ASHTABULA COUNTY -- A group of generous alumni and friends have purchased a new building for St. John School.
Since early summer, dozens of volunteers have been moving the contents of the original St. John High School in Ashtabula to the new location in Saybrook Township. The expect to be ready when classes begin on Tuesday, August 28.
"There's some big stuff to move but everybody's been coming together, working together," said eighth grader Michael Leonard, who was among the students, parents, teachers, and alumni pitching in on Friday.
An elementary school will be added to the new high school location as well, moving from the current building on the Our Lady of Mount Carmel campus on East 21st Street in Ashtubla.
"We believe this is a transformative moment for the school, the community, and all of our students," said Sister Maureen Burke, SND, principal of the new combined elementary and high school.
She told WKYC the newly located school will offer school choice to families throughout Ashtabula County.
"It's about growth, it's about opportunities, it's about a belief in Catholic education. I'm a member of the Sisters of Notre Dame. Our heritage is Catholic education."
She explained that the future of St. John High School, which for the past 30 years has been known as Saint John & Paul High, had always been in doubt year after year, and that the move should solidify Catholic education in Ashtabula County.
The new location is in a 75-year-old public elementary school. It was purchased by alumni and donated to the school. Also donated were countless hours of labor, along with materials and expertise.
"There's always been discussion about making St. John's succeed," said alumnus Larry Laurello, who helped lead the effort. "All of us as alumni looked at this as the next step. We looked at it and said we can make it work."
Laurello said the repair costs at the current high school location were prohibitive. The building is more than 140 years old.
"Between the roof and the heating system and windows it had to be a million and a half dollars that had to be put into it."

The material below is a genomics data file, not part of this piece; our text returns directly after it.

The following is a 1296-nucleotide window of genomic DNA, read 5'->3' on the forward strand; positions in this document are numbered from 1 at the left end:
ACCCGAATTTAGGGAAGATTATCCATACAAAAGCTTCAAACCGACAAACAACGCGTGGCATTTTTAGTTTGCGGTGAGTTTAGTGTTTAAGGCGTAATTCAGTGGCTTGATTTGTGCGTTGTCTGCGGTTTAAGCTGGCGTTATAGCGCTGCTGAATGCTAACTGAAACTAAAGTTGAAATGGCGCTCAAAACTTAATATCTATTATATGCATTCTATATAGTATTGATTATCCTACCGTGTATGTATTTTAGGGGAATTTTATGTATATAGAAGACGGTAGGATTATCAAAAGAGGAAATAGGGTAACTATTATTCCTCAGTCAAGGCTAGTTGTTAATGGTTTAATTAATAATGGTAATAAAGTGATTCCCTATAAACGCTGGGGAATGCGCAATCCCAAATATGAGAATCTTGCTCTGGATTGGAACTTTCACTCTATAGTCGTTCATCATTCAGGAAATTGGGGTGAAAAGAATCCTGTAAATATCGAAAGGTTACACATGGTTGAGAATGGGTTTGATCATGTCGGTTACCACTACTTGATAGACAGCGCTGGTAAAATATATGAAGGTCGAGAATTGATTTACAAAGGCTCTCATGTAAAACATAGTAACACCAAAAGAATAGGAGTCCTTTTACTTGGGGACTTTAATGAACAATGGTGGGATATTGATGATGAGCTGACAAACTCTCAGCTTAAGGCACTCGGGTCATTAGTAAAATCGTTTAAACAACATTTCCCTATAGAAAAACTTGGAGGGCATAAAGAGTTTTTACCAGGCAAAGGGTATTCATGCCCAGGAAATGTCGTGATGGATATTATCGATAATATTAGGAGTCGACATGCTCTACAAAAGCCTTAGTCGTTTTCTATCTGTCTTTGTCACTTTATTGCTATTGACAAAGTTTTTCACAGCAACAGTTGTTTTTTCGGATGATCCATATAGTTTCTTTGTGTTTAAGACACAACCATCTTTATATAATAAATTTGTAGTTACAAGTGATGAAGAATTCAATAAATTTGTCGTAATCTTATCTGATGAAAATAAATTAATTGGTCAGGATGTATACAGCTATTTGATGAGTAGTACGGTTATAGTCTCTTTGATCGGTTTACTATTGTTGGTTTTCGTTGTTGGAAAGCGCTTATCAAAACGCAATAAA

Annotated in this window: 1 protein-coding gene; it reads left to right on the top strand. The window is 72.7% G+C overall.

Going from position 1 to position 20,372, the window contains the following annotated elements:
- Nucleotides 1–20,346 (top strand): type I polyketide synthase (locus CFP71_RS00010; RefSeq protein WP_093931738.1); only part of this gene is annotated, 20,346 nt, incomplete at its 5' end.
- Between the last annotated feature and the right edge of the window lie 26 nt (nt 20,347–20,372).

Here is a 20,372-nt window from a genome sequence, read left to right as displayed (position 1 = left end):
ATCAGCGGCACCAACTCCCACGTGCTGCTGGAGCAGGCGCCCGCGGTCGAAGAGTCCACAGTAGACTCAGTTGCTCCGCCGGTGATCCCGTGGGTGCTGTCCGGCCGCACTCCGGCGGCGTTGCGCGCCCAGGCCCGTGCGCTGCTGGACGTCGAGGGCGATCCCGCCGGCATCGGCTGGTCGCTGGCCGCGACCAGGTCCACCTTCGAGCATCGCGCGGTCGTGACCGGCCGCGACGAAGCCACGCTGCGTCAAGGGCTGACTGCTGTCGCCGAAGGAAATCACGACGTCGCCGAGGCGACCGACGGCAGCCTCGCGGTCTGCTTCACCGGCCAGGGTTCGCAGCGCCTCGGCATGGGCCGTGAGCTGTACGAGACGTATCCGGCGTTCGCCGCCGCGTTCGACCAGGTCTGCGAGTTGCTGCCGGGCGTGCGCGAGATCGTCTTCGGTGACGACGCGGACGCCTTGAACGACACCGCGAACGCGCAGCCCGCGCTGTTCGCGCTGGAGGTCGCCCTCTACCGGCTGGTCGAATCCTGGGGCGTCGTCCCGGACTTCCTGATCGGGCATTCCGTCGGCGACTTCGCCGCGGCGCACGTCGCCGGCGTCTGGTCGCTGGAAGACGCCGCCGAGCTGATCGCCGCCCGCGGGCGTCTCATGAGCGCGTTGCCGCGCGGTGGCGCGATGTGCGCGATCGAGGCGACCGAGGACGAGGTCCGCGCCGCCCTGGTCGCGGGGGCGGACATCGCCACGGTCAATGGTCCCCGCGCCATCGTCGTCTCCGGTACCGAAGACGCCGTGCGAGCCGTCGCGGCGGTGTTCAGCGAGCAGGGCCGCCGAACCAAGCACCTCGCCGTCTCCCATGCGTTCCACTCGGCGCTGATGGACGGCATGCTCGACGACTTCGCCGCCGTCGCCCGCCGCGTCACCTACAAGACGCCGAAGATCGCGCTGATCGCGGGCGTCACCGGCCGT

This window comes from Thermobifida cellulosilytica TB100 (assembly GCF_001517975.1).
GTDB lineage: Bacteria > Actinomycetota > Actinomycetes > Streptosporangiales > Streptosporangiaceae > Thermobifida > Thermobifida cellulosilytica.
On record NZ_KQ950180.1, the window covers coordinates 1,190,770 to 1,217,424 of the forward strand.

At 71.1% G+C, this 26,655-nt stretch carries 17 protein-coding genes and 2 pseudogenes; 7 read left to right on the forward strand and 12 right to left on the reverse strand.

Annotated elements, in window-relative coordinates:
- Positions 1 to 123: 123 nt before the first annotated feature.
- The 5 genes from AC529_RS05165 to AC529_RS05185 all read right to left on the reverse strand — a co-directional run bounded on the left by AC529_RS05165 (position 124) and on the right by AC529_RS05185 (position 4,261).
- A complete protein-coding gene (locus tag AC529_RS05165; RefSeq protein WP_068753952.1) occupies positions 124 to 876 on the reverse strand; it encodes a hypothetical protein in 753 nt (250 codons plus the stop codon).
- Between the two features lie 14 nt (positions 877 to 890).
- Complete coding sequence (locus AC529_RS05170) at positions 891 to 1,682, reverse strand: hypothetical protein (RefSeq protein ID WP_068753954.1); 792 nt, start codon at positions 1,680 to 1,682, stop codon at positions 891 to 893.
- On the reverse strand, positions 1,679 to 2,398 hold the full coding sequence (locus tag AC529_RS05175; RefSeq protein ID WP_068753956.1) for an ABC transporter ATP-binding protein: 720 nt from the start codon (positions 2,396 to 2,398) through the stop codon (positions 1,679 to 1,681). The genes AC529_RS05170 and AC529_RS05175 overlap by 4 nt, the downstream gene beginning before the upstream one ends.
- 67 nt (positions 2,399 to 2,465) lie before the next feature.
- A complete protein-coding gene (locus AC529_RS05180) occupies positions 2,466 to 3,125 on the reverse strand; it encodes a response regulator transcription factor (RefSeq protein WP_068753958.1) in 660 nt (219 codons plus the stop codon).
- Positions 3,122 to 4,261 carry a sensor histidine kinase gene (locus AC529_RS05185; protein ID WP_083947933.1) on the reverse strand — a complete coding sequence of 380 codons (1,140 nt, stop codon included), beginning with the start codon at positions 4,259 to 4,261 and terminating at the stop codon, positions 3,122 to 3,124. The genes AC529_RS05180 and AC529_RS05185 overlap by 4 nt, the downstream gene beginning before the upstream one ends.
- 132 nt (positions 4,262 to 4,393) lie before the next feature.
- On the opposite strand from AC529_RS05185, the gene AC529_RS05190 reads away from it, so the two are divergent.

Repairs to the existing elementary school would have added to the cost.
Among those working all day long at the new location on South Depot Street in Saybrook was JoAnn Styles, who taught for years at St. John's, and actually helped establish the original high school in 1953.
"All of us went door to door then for nickels and dimes to build that school," she remembered. "It was home, but just a buiding. Now we are here. The community wants us here. We've struggled many years, but we're here and we're going to stay."
Among the students pitching in was junior Christopher Stein, who will spend the last two years of high school in the new building.
"Right now it seems there's a lot of work here, but as a Herald community we will accomplish getting it done," he said confidently.
The move has been under consideration for some time, but when the building became available a few months ago, the alumni moved fast and bought the property.
"The first two weeks sister and I looked at each other and said I hope they show up," Laurello admitted, "and they really have. The community has really gathered around this whole thing. They're really excited about it."
Enrollment has grown by 10 percent in the last week and is nearly 300 with the pre-kindergarten program being full. Applications were still being taken.